Potential Considerations For Employers and Employees
What support is the firm eligible to receive?
Eligibility criteria differ across programs. The PPP targets small businesses, though it has received heightened press coverage and criticism as some larger companies have received aid. The SBA and Treasury have released interim final rules regarding eligibility to attempt to limit larger companies with access to public financing from accessing the program. Private equity firms and hedge funds are explicitly excluded from the program.
The Main Street Lending Program is available to companies with up to 15,000 employees or $5 billion in revenues, making it available to companies of larger sizes, though nonprofits are not eligible.
The ERTC does not have a size restriction, though companies with more than 100 employees can only claim the tax credit for employees who are paid but not working in the quarters it is applied. The ERTC is available to companies that experience a 50% decline in gross receipts compared to the same quarter of 2019, thus targeting firms that have experienced a significant decline in revenue.
The EIDL program is only available to agricultural businesses as of May 4.
When will the business receive support and how easily can it be accessed?
For many small businesses, containment measures have led to an urgent need for support.
According to a recent survey of small businesses, approximately 25% of firms surveyed did not have enough cash to cover more than one month of expenses. Approximately 50% had enough cash to cover between one and two months of expenses. Recent Federal Reserve Bank of New York research found that less than 20% small businesses in the US can continue normal operations with their cash reserves if they experience a two-month revenue loss. Thus, the speed at which a program provides support to businesses is an important consideration.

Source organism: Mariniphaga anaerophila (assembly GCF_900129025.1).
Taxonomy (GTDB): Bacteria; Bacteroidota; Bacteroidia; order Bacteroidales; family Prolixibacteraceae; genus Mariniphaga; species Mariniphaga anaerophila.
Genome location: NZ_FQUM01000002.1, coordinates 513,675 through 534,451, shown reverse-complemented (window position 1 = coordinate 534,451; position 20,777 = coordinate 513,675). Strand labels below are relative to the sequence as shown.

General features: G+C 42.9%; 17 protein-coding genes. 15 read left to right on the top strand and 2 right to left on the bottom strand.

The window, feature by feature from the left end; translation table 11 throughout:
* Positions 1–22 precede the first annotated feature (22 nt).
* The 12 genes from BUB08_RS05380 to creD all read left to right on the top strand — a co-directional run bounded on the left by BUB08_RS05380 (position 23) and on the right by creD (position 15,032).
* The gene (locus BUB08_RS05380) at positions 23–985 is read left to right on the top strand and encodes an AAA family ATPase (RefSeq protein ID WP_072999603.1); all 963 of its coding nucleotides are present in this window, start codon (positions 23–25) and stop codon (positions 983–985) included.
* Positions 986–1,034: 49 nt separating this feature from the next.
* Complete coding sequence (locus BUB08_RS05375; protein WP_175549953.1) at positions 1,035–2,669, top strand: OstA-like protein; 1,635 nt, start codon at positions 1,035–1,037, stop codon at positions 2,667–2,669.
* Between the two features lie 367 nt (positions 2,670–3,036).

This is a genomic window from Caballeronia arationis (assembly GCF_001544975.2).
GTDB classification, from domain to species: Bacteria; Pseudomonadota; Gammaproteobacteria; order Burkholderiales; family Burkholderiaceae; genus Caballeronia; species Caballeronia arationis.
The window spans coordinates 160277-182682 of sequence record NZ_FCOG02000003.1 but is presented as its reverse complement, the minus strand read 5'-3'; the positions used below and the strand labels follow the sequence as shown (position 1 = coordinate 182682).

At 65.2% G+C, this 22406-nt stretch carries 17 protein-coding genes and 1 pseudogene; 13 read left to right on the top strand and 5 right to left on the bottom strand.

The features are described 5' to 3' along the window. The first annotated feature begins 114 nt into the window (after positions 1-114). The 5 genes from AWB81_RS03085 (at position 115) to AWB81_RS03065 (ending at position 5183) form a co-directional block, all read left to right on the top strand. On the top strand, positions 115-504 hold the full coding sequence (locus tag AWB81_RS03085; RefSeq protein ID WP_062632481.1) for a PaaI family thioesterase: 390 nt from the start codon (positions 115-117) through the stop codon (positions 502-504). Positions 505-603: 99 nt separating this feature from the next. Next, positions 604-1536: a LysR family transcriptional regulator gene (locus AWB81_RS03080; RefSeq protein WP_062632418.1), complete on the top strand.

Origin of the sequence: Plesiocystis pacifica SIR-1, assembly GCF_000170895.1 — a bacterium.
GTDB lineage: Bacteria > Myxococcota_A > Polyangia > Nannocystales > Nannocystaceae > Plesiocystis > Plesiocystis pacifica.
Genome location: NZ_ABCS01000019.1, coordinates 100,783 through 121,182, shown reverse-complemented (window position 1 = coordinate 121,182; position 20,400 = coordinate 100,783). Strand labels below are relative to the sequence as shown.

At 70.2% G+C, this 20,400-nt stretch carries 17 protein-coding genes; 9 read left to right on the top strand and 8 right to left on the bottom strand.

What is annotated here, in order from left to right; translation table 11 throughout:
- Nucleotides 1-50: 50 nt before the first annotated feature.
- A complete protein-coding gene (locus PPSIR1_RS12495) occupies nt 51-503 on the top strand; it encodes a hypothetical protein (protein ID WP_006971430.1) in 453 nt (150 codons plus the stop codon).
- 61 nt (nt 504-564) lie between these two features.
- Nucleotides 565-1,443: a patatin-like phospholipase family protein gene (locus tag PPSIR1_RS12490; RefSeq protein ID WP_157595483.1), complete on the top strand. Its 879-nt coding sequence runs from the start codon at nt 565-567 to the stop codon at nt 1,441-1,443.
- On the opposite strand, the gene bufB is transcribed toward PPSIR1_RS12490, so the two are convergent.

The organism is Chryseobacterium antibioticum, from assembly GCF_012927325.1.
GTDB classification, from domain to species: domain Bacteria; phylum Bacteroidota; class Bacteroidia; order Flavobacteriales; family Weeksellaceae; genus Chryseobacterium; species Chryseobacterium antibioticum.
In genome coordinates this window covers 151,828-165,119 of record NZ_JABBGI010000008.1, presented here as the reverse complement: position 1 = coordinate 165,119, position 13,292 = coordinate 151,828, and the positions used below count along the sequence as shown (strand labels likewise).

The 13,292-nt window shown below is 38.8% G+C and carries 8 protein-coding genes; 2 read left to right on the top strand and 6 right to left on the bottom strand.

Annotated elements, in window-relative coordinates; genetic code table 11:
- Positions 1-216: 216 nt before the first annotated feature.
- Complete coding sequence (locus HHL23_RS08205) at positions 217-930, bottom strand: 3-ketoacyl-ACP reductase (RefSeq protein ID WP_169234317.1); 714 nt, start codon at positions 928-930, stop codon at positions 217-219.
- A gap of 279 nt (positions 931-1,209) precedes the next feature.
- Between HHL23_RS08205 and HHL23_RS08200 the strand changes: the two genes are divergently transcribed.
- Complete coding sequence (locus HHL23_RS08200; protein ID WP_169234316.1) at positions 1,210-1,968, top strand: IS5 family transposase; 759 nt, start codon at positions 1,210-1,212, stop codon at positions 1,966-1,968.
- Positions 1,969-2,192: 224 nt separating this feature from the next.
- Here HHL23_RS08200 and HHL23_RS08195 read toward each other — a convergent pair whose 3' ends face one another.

A week after announcing the PPP, the SBA began administering the program. Businesses that are able to submit applications through their lenders and receive approval can quickly receive funds. However, in the first phase of the program, many borrowers were not able to receive funds due to the first-come-first-serve nature. The SBA has not yet announced details regarding the process for loan forgiveness.
For businesses that need immediate support, the Main Street Lending Program may not provide quick relief, as the Federal Reserve Board has not yet announced the start date.
The ERTC provides support through a tax credit, which can provide immediate benefits. Employers report the total qualified wages for the ERTC in quarterly federal employment tax returns. These employers can fund the qualified wages by accessing withheld federal employment taxes or requesting an advance for the credit from the IRS. Short-time compensation programs vary across states but an employer’s plan requires approval from the responsible state agency.
How do wages compare to unemployment insurance benefits?
According to another recent survey of small businesses, many firms surveyed had already laid off workers in response to the economic shock of COVID-19.
Reducing payroll can provide immediate relief to firms, and individuals who are laid off can apply for unemployment insurance, which is augmented by an additional $600 per week from the federal government.